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NPF Q & A

Psoriasis Q & A from an National Psoriasis Foundation Brochure.

What is psoriasis?

Psoriasis is a chronic skin disorder that affects over six million people in the United States. Plaque psoriasis, the most common form, is characterized by inflamed skin lesions topped with silvery white scales.

Psoriasis can be limited to a few areas of the skin (mild), or it can be widespread (moderate to severe).

A normal skin cell matures in 28 to 30 days and sheds from the skin unnoticed. Psoriatic skin cells mature in only three to four days. They "heap up" and form scaly lesions. Psoriasis lesions can be painful and itchy, and they can crack and bleed.

What causes psoriasis?

No one knows exactly what causes psoriasis. Scientists believe that some type of biochemical stimulus triggers the abnormally high skin cell growth that creates psoriasis lesions. Research has shown that heredity plays a role.

Who gets psoriasis?

Psoriasis affects males and females equally. It appears most often between the ages of 15 and 35, although it can strike in infancy or old age.

How is psoriasis diagnosed?

A physician usually makes the diagnosis after looking at the skin. Occasionally a physician examines a skin biopsy under a microscope. Pitting of the nails is sometimes a sign of psoriasis. There is no specific medical test for psoriasis.

Is all psoriasis alike?

No. There are several forms of psoriasis. Plaque is by far the most common. Other forms are guttate, characterized by small, dot-like lesions; pustular, characterized by pustules (blister-like lesions of non-infectious fluid) and intense scaling; inverse, characterized by its appearance in skin folds; and erythrodermic, characterized by intense redness and swelling, exfoliation of dead skin, and pain.

Approximately 10 percent of people with psoriasis also have psoriatic arthritis. It generally affects the hands and feet, but other parts of the body can be affected. Psoriatic arthritis can affect a few joints, or it can be severe or disabling.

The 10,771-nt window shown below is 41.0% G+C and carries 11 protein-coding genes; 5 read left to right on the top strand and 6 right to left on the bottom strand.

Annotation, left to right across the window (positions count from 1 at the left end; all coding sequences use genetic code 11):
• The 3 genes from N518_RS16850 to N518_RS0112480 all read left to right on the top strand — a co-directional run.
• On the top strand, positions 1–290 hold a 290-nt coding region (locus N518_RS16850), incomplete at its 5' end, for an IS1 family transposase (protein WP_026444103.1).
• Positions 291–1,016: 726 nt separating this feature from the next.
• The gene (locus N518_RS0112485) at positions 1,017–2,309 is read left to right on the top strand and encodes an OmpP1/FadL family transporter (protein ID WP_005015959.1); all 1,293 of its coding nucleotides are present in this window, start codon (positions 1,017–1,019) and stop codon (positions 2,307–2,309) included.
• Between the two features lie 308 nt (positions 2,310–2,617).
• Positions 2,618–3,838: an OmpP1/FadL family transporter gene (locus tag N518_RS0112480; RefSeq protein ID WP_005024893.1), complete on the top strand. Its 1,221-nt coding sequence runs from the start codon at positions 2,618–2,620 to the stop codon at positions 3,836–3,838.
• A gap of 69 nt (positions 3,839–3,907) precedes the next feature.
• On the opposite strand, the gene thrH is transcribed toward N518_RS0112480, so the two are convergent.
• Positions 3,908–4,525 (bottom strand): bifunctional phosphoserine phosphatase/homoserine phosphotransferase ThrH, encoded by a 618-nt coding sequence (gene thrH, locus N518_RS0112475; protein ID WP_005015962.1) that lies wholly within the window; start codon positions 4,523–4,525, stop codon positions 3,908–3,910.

Is psoriasis contagious?

No, it is not contagious. It is not something you ‘‘catch.’’

What parts of the body are affected?

Psoriasis commonly appears on the scalp, knees, elbows, hands and feet. It rarely affects the face, although no area of the skin is exempt including the genitals and the palms and soles.

What are the chances of getting psoriasis?

It is not possible to predict who will get psoriasis. Heredity plays a role, but the mode of inheritance is not clear. Environmental factors such as physical trauma to the skin, infections and stress can trigger the onset of psoriasis, even in people without an apparent family history of psoriasis.

Is there a cure for psoriasis?

There is no cure. However, there are many different treatments, both topical and systemic, that can clear psoriasis for periods of time. Experimentation is often required to find a treatment, or combination of treatments, that will work for an individual. Some people experience spontaneous remissions in the cycle of their psoriasis.

The above text was borrowed from an NPF Brochure
Contact the National Psoriasis Foundation at:
Phone: 503-244-7404 Phone
Fax: 503-245-0626 Fax
See http://www.psoriasis.org

 

 
Parent Page

It is not possible to predict who will get psoriasis. Heredity plays a role, but the mode of inheritance is not clear. Environmental factors such as physical trauma to the skin, infections and stress can trigger the onset of psoriasis, even in people without an apparent family history of psoriasis.

 
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